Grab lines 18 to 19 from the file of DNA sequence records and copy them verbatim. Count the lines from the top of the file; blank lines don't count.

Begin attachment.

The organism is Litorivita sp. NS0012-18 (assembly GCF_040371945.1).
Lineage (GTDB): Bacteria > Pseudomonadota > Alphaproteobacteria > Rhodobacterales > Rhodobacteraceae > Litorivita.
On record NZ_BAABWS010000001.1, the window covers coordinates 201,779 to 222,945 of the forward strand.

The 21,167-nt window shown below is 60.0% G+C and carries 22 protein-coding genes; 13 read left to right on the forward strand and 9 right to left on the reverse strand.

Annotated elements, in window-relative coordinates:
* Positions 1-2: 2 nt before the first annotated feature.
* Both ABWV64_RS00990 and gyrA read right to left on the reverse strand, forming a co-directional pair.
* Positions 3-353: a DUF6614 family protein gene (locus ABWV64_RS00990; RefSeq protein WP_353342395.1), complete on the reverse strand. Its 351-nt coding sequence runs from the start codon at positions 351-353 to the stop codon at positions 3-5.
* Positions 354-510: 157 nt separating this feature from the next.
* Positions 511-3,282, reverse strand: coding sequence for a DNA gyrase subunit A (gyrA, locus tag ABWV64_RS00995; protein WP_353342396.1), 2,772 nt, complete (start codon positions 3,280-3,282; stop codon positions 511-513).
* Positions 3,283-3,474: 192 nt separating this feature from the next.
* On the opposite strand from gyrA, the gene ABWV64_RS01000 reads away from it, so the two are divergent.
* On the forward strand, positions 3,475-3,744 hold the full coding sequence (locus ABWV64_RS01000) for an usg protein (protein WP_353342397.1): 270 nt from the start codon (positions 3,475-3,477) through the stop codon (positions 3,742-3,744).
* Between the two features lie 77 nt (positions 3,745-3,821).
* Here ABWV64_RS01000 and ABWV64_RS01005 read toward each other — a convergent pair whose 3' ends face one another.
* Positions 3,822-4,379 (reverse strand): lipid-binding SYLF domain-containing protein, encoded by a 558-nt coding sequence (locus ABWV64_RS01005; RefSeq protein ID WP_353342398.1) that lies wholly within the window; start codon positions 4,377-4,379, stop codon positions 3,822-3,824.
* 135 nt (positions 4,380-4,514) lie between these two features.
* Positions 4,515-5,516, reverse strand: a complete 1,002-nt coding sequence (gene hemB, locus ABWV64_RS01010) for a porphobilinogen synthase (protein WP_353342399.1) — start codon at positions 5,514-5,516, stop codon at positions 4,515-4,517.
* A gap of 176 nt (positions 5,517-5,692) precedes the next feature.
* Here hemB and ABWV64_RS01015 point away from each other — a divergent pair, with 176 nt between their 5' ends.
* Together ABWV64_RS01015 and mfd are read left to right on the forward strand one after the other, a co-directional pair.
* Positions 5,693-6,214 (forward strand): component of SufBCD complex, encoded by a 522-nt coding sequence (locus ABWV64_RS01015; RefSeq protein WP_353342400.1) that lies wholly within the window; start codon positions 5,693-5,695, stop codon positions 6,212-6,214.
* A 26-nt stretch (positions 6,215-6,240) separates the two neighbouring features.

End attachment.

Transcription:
* Positions 4,515-5,516, reverse strand: a complete 1,002-nt coding sequence (gene hemB, locus ABWV64_RS01010) for a porphobilinogen synthase (protein WP_353342399.1) — start codon at positions 5,514-5,516, stop codon at positions 4,515-4,517.
* A gap of 176 nt (positions 5,517-5,692) precedes the next feature.